Timely software updates are already an issue with Android OEMs and to make matters worse, some of them have been found lying to consumers about security patches. Some Android phone makers have apparently been skipping critical security updates and assuring consumers that they are protected against certain threats when in fact their devices remain vulnerable. Some manufacturers have even gone to the lengths of altering the date of security patches received by devices, while no actual patches were installed on them.
According to a report in Wired, researchers Karsten Nohl and Jakob Lell from Security Research Labs (SRL) reverse engineered 1200 smartphones from more than a dozen popular Android OEMs to test their security levels and if they met Google’s requirements. The results of the two year long investigation and testing were shocking as the researchers found a huge “patch-gap” - the difference between the reported security patch level on a smartphone and the actual threats that it is protected against. The “patch-gap” in many cases was found to be appalling and as per the research, some Android OEMs even went to the extent of displaying false security patch updates in a smartphone’s setting without actually installing the said patches. OEMs were found manipulating the date of the security patch shown in settings by modifying ro.build.version.security_patch in build.prop. "We found several vendors that didn’t install a single patch but changed the patch date forward by several months," Nohl told Wired. "That’s deliberate deception, and it's not very common."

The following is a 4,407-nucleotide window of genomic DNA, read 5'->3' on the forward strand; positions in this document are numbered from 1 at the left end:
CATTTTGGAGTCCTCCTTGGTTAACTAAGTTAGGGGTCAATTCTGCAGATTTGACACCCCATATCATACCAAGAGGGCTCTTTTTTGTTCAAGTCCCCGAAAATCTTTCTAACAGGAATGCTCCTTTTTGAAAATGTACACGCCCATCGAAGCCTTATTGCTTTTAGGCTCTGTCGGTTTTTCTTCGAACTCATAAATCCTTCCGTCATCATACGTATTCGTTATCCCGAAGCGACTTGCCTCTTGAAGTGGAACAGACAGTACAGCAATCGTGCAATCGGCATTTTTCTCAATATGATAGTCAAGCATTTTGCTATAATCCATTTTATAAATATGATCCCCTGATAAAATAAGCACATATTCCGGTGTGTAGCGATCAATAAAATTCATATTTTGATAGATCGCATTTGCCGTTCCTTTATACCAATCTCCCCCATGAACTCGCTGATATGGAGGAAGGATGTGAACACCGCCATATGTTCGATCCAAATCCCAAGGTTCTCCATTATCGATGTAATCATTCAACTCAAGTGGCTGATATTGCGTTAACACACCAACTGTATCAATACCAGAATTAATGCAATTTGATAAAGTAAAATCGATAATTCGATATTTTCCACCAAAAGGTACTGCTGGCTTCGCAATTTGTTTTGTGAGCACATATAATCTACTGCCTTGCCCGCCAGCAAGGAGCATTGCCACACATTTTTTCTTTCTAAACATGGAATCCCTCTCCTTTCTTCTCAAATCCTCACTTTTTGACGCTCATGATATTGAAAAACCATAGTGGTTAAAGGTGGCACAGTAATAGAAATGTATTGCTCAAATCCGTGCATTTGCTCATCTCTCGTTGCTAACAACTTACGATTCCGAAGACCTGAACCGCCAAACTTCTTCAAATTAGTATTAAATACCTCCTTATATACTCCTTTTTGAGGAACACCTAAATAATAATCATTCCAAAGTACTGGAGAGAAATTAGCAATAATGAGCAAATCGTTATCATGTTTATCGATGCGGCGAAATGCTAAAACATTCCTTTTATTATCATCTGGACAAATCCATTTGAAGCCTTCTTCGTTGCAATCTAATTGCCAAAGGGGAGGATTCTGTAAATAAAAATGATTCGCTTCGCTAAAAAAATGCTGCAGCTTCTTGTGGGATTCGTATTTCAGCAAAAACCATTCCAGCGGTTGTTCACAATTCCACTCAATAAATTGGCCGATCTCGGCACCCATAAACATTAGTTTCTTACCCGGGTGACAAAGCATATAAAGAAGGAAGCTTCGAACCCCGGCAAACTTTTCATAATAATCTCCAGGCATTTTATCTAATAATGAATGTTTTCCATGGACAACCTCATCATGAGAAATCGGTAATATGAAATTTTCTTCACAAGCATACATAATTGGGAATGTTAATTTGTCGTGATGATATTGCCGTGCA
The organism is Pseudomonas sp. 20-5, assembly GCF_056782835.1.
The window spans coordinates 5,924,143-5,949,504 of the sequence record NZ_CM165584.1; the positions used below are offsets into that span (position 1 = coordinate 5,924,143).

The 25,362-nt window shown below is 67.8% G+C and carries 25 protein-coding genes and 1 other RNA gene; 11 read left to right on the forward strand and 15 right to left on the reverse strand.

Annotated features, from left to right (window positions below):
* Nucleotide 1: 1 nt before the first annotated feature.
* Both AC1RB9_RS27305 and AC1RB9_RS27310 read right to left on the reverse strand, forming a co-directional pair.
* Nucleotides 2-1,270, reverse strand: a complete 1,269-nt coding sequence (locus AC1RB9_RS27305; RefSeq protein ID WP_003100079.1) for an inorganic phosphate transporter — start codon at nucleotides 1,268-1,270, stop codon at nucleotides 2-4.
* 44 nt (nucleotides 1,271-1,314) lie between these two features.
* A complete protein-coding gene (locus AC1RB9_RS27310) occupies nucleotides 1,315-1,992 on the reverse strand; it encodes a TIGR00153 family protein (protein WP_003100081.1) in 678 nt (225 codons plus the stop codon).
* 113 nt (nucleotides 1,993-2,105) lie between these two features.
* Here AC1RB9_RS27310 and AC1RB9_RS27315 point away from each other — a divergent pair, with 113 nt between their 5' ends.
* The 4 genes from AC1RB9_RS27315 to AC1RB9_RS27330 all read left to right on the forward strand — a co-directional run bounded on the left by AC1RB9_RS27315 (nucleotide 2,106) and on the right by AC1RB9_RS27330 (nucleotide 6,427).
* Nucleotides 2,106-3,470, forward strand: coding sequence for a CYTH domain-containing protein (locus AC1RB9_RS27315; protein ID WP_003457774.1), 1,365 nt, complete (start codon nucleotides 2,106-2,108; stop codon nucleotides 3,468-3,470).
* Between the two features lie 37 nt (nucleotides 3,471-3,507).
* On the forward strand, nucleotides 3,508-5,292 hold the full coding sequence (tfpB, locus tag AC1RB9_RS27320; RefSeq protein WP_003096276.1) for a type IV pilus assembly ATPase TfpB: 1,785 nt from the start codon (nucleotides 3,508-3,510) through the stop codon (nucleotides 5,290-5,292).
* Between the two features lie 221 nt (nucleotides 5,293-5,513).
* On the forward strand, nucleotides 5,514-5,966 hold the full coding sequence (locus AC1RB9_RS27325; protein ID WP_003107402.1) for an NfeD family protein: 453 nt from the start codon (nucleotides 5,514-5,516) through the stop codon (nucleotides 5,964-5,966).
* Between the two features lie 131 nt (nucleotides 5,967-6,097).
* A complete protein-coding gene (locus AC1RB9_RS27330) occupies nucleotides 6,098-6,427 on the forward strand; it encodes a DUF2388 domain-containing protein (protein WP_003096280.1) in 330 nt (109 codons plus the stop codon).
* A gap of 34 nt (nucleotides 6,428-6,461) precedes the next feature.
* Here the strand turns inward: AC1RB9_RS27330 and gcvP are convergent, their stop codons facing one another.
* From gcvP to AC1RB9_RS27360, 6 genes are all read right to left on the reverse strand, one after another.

SRL’s testing concluded that apart from Google’s own Pixel and Pixel 2 range of smartphones, even premium smartphone manufacturers like Samsung and Sony were found to have missed some security patches and misrepresented the security level of their smartphones. In a few cases, it was found to be a human error where companies like Samsung and Sony missed a couple of patches, whereas those like Xiaomi, OnePlus, and Nokia were found to be missing at least 1-3 patches. Brands like HTC, Huawei, LG and Motorola were second worst and missed at least 3-4 security patches while lesser known TCL and ZTE were found to have missed more than 4 patches.
The research further explains that the onus of missing security patches does not necessarily fall on OEMs, but even chipmakers are to blame. For instance, smartphones sporting MediaTek chipsets are often missing critical security updates because the chipmaker does not provide timely patches to the device manufacturers. In contrast, Samsung, Qualcomm and LG were found to have missed lesser number of patches.
The team at SRL has also developed a tool so that Android users can check the actual security patch-gap on their smartphones. Researchers have made an app called SnoopSnitch available on the Google Play Store which analyses the firmware of a phone to check for missed security patches. However, there are a number of permissions that a user needs to provide the app before it can dig into the firmware. These include - Network state access, internet access, calling and SMS access, and more. You can check the entire list of required permissions here.
Google has taken the research into account and is investigating the patch-gap issue.
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